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Vegas To Los Angeles Train Project Passes One Hurdle, Faces Many Others

July 16, 1990

LAS VEGAS (AP) _ A decade after a high-speed train linking this gaming community and Southern California was first proposed, a partnership today plunked down $500,000 along with the first formal bid on the $5 billion project.

Bechtel International Inc. of San Francisco and Transrapid of West Germany are expected to be the only bidders for the right to build a train that would cruise up to 300 mph on elevated track running alongside interstate highways between Las Vegas and Anaheim, Calif. The bidding deadline is later today.

Company officials presented the California-Nevada Super Speed Train Commission with a 3-inch-thick proposal detailing the 272-mile route.

″We feel we are about to revolutionize ground transportation in the United States,″ said Arnie Adamsen, a Las Vegas city councilman and chairman of the commission.

Bechtel Vice President Erv Koenig told the group that the proposed high- tech train, using magnetic force to propel the trains, will be ″a pilot system that will be the first part of a network that will eventually encompass the southwest and the nation.″

Once opposed by many California officials as a ″gambler’s special″ of little benefit to the Los Angeles area, the train is seen now by some as the possible beginning of a mass transit system that could link large portions of Southern California.

But even its strongest backers are not buying tickets quite yet.

The proposed train faces enormous hurdles, not the least of which is its massive price tag and the uncertainty it would attract enough riders to be profitable. The earliest it could be in operation is the late 1990s.

Bechtel officials themselves say they will need to study the project at least another 16 months before deciding whether to proceed.

″A lot depends on what we find in our own feasibility study,″ Koenig said last week. ″All we’re working on now is the existing data, and we have to go out and confirm or deny that data.″

The proposed service would whisk passengers between the two cities in little more than an hour. It now takes five hours by car.

″I think it has a three-out-of-four chance of succeeding,″ said Paul Taylor, executive director of the train commission. ″But anything like this has potential for environmental delay which could foul up the financing.″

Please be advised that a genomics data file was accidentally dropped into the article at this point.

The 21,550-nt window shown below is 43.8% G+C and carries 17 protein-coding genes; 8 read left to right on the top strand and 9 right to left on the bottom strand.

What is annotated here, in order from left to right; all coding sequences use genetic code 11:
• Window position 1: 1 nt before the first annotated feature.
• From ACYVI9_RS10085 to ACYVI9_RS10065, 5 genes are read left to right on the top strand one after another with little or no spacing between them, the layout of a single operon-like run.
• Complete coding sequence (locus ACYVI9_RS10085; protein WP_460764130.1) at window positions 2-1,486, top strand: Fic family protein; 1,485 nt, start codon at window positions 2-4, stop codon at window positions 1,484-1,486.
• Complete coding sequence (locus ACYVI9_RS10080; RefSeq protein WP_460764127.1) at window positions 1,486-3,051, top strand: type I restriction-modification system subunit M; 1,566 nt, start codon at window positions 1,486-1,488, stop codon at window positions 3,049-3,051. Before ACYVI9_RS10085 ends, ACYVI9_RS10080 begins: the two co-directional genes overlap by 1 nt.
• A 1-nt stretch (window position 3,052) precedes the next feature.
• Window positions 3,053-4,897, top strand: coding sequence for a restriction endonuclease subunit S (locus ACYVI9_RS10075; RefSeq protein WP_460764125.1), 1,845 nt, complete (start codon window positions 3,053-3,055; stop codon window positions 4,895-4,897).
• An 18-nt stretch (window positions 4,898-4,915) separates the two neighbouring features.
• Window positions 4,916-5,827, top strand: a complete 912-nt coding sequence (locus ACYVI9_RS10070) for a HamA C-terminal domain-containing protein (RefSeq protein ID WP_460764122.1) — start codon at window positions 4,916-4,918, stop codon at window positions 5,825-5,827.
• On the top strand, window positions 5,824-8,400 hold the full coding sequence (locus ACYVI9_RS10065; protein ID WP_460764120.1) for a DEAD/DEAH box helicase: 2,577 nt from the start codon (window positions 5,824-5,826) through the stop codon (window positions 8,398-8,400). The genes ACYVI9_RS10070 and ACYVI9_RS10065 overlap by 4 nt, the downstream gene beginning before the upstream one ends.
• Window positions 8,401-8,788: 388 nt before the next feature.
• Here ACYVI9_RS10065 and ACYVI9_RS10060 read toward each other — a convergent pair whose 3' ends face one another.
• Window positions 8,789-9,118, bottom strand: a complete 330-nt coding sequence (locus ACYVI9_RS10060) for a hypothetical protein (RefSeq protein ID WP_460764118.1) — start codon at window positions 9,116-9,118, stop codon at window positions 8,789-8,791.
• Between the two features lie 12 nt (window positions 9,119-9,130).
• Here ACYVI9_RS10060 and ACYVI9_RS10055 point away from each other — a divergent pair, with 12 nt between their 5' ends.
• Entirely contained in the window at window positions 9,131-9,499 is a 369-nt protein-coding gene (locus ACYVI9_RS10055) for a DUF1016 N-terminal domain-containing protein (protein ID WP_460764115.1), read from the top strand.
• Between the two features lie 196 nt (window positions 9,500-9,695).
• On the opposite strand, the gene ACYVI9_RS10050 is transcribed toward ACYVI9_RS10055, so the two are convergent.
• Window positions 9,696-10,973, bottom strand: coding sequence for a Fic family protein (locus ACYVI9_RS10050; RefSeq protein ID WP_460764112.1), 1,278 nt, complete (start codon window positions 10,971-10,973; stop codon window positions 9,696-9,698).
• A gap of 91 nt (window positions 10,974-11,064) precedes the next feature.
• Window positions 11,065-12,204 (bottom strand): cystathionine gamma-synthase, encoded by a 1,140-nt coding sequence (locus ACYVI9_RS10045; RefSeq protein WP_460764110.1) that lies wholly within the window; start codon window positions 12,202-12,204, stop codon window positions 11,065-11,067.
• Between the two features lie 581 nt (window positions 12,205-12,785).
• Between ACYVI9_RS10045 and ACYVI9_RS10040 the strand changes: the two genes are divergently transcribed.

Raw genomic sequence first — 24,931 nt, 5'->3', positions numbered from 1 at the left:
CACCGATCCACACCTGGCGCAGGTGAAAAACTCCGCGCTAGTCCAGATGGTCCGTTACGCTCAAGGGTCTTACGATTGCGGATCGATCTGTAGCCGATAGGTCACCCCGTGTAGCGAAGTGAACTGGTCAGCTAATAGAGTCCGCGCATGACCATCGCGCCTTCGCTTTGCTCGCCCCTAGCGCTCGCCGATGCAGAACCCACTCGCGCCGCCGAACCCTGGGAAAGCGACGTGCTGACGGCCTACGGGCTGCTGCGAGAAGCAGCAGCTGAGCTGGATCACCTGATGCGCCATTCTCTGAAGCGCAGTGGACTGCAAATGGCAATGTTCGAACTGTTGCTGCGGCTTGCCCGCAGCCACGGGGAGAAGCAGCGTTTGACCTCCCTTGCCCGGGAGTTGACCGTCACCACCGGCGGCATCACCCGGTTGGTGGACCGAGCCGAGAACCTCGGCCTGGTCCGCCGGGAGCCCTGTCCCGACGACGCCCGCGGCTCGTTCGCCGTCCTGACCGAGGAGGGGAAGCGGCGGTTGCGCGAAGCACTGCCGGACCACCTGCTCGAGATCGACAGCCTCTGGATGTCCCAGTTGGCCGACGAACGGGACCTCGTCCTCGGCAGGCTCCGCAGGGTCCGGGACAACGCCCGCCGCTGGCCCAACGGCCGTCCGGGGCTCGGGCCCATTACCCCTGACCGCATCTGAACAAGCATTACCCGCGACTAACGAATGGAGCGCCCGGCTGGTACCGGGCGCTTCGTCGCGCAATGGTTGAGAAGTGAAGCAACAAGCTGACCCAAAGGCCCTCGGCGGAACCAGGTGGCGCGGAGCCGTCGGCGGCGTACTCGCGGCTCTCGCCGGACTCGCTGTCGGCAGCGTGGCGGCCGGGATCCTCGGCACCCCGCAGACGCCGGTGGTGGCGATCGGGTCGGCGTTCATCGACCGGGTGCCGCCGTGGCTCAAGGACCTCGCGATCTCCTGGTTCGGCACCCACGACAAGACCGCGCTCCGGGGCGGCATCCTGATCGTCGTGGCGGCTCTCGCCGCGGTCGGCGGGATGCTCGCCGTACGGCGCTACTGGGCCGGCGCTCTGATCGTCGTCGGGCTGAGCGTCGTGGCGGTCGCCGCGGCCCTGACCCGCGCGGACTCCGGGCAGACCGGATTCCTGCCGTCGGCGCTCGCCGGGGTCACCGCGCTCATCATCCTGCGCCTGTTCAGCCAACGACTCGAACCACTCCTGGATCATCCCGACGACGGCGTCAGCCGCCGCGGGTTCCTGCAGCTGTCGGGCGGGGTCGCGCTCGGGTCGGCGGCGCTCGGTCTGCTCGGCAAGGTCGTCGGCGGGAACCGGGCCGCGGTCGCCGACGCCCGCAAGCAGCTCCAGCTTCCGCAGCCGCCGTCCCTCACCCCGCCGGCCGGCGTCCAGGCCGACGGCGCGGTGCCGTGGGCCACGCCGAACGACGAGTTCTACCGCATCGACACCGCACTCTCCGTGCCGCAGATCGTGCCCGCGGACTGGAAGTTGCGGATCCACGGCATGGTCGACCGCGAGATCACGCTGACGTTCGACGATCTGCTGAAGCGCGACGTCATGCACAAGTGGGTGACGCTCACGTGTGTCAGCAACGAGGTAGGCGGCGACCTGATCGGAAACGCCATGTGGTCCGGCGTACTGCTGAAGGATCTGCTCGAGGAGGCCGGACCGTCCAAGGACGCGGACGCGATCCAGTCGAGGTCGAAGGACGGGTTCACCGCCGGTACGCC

Koenig said Bechtel is taking a cautious approach to the project by applying for the franchise so it can do its own ridership surveys and other studies before deciding whether to go futher.

″We’re famous for doing large projects,″ said Koenig, citing the BART mass transit system in San Francico. ″But a project of this magnitude, you have to take one step at a time.″

A ridership survey done earlier by a consulting firm for the commission suggested that an Anaheim to Las Vegas run would get 6.5 million round trip passengers a year at a cost of about $110.

As projected by Bechtel, the train would also provide several Southern California stops for commuters, and could later be expanded to link other California communities.

Aside from financing, Bechtel also faces major obstacles in its plan to use trains powered by magnetic levitation. Maglev trains float one to four inches above a single guideway, lifted and propelled along by a wave of magnetic energy.

The only maglev train in existence is in Emsland, West Germany, where Transrapid’s prototype glides along a 20-mile test track at speeds of about 250 mph.

Members of the bistate rail commission were impressed by the train during a visit to Germany in March, but questioned whether the technology was in place to build such an ambitious project.

″I’ve tried to ride the maglev three times now and I’ve never been on the entire track because it wasn’t certified for operation,″ said California state Sen. Bill Leonard. ″I need a better level of confidence that it can be done.″

The idea of a speedy train linking Las Vegas with the lucrative Southern California market that provides the bulk of the 18 million tourists who visit each year was first raised in 1979 by then-Mayor Bill Briare.

It wasn’t until 1988, however, after a federally funded study showed the project was feasible, that the bistate train commission was established.

Since the train project received its first serious studies in the mid- 1980s, the projected price tag has doubled from an estimated $2.5 billion to Bechtel’s current estimate of $5.1 billion.

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